It builds up an armoury of skills and experience that can be used to any situation. It also gives the teacher a degree of freedom in deciding on to work or not and crucially on returning to difficult schools. Historygrump, Rochdale

 

It gets you away from all the wasted time in the name of Ofsted. Anon

The problems facing supply teachers are...

People think you must be a rubbish teacher. Kids tend to think you were born yesterday. Sarah, Lancaster

 

HLTA's, TA's being used as supply teachers. Funding cuts. Anon

 

Behaviour management. Uncertainty of work. Hbomb

 

Not regular work. Going to different schools all the time. Not knowing teachers or children. LM

 

Their own attitude and children not taking them seriously. You have to show respect. Michelle C

The problems facing supply teachers are...

Scarcity of work,going into poorly organised classrooms and being expected to work well with 30 children you have never met before and no resources. Alice 1965

 

Being rung on last minute, not knowing where wage coming from next. Anon

 

Pupils don't have any respect for them. They don't know the pupils' names/abilities. Sassy

 

Schools can't afford them! Schools are paying people less than the going rate where possible and making "private" arrangements on pay. Anon

 

Don't know the school, don't know the individual needs of the children, difficult to pick up other peoples plans sometimes; cant log on to the system, don't know where anything is; don't know where they are going in the morning! Anon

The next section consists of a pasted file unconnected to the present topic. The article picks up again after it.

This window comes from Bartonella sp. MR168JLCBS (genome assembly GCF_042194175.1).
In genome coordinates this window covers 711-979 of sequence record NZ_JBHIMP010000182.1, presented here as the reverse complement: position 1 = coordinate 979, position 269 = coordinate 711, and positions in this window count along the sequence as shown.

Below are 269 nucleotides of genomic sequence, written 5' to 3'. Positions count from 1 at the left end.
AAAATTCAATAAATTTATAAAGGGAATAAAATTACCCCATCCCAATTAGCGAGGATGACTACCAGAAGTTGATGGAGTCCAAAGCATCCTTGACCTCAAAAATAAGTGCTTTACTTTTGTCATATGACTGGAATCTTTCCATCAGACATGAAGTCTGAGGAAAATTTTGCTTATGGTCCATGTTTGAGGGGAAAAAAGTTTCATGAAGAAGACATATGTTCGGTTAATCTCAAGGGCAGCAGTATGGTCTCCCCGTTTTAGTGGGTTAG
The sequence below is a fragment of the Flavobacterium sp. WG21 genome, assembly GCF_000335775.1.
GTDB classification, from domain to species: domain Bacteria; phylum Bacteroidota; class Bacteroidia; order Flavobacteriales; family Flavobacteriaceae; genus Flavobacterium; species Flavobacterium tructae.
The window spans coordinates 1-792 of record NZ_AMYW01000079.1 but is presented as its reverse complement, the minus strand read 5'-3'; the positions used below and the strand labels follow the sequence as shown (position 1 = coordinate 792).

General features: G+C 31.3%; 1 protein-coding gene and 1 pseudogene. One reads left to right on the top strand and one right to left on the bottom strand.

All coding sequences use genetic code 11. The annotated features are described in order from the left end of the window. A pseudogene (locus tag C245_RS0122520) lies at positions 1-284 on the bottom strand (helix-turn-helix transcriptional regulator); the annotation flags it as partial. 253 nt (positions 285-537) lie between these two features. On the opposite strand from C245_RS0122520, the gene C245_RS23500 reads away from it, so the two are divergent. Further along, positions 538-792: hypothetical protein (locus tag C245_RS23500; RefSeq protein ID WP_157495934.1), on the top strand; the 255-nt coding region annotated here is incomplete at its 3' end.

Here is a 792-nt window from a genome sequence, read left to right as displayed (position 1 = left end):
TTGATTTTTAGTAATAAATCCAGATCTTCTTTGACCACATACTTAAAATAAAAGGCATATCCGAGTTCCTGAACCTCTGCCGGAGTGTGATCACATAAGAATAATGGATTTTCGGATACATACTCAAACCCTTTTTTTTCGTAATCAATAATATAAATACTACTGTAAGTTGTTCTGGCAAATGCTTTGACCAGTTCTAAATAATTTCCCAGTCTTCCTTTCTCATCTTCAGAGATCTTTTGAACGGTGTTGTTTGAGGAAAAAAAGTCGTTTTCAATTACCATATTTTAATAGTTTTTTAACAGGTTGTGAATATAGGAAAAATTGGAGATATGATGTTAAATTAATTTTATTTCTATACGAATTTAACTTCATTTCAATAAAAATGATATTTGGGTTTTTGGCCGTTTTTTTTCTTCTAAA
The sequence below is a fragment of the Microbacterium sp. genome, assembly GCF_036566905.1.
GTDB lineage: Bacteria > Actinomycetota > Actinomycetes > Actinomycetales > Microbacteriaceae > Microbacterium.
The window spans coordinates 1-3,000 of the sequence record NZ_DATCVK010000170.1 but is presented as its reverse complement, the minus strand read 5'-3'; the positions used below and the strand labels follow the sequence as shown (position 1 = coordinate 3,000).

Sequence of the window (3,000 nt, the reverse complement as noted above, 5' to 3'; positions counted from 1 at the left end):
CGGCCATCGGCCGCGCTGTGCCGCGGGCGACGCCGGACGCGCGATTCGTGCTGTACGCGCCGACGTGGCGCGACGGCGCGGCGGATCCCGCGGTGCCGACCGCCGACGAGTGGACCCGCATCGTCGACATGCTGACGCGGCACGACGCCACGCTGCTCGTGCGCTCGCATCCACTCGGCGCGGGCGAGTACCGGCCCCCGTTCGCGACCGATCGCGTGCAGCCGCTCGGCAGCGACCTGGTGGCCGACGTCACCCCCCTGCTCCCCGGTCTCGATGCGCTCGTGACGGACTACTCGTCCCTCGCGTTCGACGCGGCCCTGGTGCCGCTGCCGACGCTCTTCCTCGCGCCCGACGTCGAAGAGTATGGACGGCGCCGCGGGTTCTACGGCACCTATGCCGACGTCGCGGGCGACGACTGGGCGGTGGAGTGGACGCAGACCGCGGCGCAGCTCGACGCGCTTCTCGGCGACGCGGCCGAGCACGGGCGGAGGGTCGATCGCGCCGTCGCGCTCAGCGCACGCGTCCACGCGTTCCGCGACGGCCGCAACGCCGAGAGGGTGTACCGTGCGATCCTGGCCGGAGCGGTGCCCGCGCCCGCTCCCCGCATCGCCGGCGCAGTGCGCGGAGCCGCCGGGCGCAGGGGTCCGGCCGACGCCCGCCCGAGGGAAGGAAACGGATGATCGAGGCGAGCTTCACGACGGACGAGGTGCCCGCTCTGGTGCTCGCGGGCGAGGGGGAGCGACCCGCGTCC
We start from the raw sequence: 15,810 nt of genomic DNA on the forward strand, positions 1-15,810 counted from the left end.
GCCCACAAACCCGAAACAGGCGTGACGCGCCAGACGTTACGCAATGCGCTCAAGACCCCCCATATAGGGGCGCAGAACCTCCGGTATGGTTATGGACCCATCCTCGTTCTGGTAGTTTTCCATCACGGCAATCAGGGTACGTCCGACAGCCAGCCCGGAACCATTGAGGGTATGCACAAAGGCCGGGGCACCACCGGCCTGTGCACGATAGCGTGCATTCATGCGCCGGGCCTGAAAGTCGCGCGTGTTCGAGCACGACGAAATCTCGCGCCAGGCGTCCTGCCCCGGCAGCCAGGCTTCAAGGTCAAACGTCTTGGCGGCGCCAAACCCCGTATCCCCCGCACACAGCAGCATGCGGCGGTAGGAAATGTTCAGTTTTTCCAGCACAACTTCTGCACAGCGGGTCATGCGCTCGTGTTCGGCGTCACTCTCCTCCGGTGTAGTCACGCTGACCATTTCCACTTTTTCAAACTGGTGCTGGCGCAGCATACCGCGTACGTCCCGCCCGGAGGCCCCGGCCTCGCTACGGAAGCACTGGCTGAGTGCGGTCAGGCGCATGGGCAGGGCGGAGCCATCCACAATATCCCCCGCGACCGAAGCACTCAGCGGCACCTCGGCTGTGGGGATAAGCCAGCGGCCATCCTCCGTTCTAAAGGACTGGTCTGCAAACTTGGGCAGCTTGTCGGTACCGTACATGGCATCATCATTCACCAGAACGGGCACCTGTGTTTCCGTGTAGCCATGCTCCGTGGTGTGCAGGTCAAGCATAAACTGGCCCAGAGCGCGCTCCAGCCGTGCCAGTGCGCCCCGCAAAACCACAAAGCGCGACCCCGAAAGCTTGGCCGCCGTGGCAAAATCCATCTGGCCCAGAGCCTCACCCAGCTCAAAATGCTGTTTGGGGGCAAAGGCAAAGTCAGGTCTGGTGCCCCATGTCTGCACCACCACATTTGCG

Being seen as lower-class teachers/less worthy by teachers in schools. Lack of working conditions and pay. ST

The problems facing supply teachers are...

The major problem I have found is the increased use of unqualified people being used to cover lessons which is resulting in a large drop in the amount of work around. LesPaul

 

Not knowing pupils next steps and the class routine. TA's trying to undermine/points score. Thankfully rare. Looby Lou

 

Finding stuff! I was a supply teacher and the only real problem was a)finding the school b)finding the classrooms c)finding the staff room d)finding ANY resources like paper or photocopiers or rulers - ANYTHING. Other than that, no real problems. I really enjoyed the variety and the challenge - kept me on my toes. Jen H

 

Not knowing the pupils/ timetable/procedures/ rewards and sanctions/ layout of school/ expectation by pupils that the day 'doesn't matter and can 'play up'! Anon

 

Everything is different in every school. Names are a major stumbling point and the fact there may be little or no planning left - it varies dependent on why the usual teacher isn't there. They are walking in at short notice and need to be able to teach something to a group of unknown children with a variety of needs that the teacher may or may not know about. Anon

The problems facing supply teachers are...

 No continuation and lack of knowledge of what the class have been doing with their regular teacher, pupils think they're a push over. BJD

 

The lack of work, increasing use of school support staff and getting to know the students, which can be hard on a day supply. Historygrump, Rochdale

 

Non-qualified staff being allowed to "teach" classes. poor pay, none existent conditions of service, no holiday or sick pay. Anon